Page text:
The São Paulo-based non-profit, Instituto Socioambiental (ISA) notes that the artistic expression of Brazil’s Indigenous peoples is part of their cultural expression.
This comes in the form of environmental harmony. “Manipulating pigments, feathers, plant fibers, clay, wood, stone, and other materials” distinguishes these peoples from other nations and peoples.
ISA also asks “How, then, do we assess the applicability of this term to the visual productions of peoples who do not possess at least a corresponding word in their respective languages?”
This artistic definition is holistic to many aspects of their history and everyday life. From ritual displays to decorative pieces for daily use.
Communication, education, respect, and appreciation. Public awareness has led to new ways of cultural expression which move beyond these traditional definitions.
Meet São Paulo’s Carlos Eduardo Fernandes Léo. He’s the muralist who is known worldwide as Kobra. He began his career as a street artist at age 12. Still today, he has painted more than 3,000 public murals on five continents.
Importantly, several of his murals raise awareness of Brazil’s Indigenous peoples, such as the street art above. Public projects like this one encourage conversation, awareness, and personal appreciation.
Kobra’s goal is to generate public interaction with his art, and each project begins with careful research. Historical and cultural context includes artistic techniques based on three-dimensional design. This is the basis for paintings like We Are One (Ethnicities) created in Rio de Janeiro, 2017.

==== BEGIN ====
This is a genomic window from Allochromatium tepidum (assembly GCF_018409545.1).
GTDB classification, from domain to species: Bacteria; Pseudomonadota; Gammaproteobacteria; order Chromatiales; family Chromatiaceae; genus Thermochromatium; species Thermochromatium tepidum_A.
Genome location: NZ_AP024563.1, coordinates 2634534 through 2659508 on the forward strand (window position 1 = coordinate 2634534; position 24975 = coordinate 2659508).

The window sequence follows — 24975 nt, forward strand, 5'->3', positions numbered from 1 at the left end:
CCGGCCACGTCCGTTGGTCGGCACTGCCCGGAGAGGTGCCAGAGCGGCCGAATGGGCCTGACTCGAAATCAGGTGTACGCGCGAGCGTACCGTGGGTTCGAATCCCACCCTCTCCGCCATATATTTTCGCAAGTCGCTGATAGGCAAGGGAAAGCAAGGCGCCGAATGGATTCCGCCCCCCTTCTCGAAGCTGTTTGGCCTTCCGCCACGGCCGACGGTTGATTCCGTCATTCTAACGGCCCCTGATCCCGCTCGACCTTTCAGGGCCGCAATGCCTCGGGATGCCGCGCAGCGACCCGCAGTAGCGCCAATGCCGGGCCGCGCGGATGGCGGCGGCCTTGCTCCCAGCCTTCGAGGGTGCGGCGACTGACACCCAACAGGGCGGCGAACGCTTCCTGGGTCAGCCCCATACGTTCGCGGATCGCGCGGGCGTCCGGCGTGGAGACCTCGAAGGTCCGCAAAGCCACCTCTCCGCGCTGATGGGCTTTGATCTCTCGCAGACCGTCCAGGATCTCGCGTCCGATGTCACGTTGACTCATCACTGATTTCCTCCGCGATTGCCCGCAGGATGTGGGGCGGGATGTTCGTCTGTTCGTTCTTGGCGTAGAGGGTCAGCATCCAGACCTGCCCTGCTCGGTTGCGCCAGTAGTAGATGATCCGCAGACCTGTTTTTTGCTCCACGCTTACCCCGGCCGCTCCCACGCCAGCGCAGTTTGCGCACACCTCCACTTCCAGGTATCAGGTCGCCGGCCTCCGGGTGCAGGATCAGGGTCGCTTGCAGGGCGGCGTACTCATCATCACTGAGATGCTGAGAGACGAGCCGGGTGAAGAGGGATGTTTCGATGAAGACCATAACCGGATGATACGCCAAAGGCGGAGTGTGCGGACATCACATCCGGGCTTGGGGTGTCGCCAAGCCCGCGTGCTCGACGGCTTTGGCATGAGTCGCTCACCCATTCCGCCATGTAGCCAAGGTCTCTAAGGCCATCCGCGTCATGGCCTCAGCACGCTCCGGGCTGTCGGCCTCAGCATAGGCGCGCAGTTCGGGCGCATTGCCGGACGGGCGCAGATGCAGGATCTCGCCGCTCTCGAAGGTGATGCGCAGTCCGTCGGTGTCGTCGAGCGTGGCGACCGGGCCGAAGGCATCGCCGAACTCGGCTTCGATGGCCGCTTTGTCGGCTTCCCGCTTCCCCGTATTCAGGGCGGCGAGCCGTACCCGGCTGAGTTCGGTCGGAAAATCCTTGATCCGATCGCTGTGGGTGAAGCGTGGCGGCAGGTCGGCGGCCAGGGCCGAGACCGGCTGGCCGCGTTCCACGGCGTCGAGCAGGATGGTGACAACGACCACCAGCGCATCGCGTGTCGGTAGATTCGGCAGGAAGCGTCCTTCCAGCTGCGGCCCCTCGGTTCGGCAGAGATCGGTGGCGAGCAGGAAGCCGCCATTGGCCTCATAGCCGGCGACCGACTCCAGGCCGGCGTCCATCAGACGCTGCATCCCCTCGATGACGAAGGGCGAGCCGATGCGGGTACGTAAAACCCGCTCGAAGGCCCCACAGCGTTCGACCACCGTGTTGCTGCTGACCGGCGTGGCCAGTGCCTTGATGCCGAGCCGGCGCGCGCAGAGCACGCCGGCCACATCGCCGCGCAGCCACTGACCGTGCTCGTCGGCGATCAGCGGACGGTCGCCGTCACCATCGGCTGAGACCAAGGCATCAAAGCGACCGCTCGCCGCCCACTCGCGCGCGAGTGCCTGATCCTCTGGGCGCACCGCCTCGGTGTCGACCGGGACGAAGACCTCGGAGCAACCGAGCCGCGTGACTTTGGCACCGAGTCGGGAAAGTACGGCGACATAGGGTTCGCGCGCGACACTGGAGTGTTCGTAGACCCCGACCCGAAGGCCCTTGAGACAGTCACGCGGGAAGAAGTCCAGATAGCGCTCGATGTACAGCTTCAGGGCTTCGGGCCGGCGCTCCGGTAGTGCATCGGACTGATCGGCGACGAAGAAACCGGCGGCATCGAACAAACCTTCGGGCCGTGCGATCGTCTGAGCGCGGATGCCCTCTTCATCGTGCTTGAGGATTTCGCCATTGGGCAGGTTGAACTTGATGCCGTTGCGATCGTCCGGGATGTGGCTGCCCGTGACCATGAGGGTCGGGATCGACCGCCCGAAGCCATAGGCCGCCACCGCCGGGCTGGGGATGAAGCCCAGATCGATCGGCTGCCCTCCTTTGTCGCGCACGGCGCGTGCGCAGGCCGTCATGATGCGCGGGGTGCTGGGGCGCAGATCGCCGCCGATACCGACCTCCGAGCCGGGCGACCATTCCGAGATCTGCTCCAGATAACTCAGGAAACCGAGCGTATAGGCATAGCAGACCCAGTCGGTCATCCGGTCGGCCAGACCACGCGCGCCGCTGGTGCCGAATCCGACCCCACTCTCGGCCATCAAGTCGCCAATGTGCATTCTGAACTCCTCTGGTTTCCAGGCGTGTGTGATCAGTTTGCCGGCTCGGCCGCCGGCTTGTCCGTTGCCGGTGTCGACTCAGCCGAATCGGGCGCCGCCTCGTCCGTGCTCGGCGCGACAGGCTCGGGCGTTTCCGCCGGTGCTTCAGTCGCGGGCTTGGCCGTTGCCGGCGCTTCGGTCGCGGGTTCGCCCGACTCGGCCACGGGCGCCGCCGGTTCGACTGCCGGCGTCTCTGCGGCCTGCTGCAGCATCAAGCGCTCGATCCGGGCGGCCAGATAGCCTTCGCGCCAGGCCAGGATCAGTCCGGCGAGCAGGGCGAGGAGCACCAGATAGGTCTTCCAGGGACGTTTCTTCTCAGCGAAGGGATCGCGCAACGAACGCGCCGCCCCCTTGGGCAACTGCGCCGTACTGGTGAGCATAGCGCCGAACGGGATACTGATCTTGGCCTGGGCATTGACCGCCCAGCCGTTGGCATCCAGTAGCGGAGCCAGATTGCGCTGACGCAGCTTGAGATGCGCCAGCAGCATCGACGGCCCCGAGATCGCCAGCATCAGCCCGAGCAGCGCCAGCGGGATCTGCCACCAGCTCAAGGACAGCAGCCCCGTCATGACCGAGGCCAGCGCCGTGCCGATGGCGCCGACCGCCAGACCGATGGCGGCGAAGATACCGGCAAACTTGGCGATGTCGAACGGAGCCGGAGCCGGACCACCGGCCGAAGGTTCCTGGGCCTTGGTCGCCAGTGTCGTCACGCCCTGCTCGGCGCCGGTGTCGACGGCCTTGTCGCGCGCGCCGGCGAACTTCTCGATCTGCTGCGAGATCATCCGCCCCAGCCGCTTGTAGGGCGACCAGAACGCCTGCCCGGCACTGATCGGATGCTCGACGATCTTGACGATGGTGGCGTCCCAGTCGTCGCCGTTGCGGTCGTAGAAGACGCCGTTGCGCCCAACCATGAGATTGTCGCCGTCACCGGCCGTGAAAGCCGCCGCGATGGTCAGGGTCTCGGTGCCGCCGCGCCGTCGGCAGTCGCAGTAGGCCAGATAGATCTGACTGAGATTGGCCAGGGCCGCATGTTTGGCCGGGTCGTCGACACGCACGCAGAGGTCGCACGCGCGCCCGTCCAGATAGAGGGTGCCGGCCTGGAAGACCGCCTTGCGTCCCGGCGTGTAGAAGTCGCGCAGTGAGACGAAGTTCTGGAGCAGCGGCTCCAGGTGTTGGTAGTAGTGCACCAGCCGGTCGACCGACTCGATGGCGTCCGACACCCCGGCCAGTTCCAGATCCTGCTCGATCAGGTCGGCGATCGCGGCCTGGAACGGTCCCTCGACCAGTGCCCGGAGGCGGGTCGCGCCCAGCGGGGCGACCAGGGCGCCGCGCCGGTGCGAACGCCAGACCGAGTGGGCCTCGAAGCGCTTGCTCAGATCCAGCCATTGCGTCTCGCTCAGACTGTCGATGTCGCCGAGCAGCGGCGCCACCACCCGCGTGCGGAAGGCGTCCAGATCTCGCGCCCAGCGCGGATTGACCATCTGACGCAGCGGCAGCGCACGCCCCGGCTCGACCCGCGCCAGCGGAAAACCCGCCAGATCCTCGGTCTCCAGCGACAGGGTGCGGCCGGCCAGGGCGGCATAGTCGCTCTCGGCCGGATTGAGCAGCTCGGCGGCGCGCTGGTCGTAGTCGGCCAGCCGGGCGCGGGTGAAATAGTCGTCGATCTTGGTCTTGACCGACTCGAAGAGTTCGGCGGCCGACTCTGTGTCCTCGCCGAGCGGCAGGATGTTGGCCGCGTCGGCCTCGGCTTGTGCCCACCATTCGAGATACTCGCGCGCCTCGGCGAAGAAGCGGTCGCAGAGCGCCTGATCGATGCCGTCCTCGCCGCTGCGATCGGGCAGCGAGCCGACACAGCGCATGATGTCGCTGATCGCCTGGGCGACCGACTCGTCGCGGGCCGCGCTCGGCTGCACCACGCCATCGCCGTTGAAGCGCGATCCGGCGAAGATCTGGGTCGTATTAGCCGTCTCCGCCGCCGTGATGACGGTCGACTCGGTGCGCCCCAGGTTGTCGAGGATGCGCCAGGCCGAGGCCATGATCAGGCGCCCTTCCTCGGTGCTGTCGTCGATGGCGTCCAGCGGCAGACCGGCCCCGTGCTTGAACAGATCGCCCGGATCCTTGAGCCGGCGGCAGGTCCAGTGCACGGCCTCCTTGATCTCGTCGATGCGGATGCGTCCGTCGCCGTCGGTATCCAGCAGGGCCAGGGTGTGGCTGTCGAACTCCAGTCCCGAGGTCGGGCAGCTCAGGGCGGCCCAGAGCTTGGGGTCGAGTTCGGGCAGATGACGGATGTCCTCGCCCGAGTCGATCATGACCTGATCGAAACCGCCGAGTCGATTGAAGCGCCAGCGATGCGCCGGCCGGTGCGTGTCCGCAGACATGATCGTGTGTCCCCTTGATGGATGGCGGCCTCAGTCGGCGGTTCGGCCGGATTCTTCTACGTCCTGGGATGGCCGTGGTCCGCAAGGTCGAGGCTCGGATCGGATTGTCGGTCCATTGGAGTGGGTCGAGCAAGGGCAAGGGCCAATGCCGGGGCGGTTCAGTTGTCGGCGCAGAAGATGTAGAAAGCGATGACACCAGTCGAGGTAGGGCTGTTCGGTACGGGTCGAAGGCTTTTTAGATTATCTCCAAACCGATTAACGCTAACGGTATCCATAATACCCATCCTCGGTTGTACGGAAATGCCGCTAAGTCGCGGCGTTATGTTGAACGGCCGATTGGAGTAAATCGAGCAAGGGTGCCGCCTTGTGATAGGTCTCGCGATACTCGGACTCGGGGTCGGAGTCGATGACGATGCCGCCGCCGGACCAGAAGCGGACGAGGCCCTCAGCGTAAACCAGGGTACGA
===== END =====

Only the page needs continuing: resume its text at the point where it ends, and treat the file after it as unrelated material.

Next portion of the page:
You can view his murals in Miami, Los Angeles, Cincinnati, Minneapolis, and New York. And in Chicago, where he painted his nine-story tribute to Blues legend Muddy Waters in 2016.
Arte Baniwa is a culture-based collective. It is a project of the Baniwa Indians of the Upper Rio Negro in the Brazilian state of Amazonas.
The success of Arte Baniwa has inspired the region. In 2021, another collective, Casa Das Artes Multi-étnicos Alto Rio Negro opened its doors. It offers home décor items and various spices. Learn more here.
The Story of Uakti
As with its art, the music of the Indigenous peoples in Brazil is inspired by long-held cultural traditions. As such, the music group, Uakti literally grew out of cultural curiosity.
Cellist Marco Antônio Guimarães became interested in making the musical instruments of Brazil’s Amazon region. These included pan flutes, marimbas, drums and percussion, and stringed instruments.
The Legend of Uakti
Original music, inspired by a mythological member of the Tucano tribe named Uakti. That’s the basis for the group.
Legend says that Uakti’s body held many holes of various sizes. The wind would pass through them to make sounds to entice the women of the tribe. Tucano males killed Uakti and palm trees sprouted where he was buried.
It is said that people make flutes from the palm canes to recreate Uakti’s irresistible melodies.
Uakti’s International Fame
Several musicians from the Orquestra Sinfônica de Belo Horizonte joined Guimarães. Uakti’s first recording came in 1979, as part of a soundtrack for the movie Cabaré Mineiro.
Ultimately, Uakti came to Milton Nascimento’s attention. Nascimento invited Uakti to record on his album Sentinala, and again on Ânima.
Uakti went on to record with Paul Simon on Rhythm of the Saints, where Philip Glass heard them. Their work with Glass made them internationally famous. This led to music for the 1983 ballet Águas da Amazônia – Sete ou Oito Peças Para um Balé.
Glass turned to Uakti again in 2004 for music used in the pre-Olympic festivities in Athens, with several outdoor concerts.
Uakti has recorded or performed with Maria Bethânia, Manhatten Transfer, Wagner Tiso, Milton Nascimento, and Ney Matogrosso.
Impressively, Uakti made 14 recordings before the group dissolved in 2016 after its 40 years together.
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Indigenous Peoples of Brazil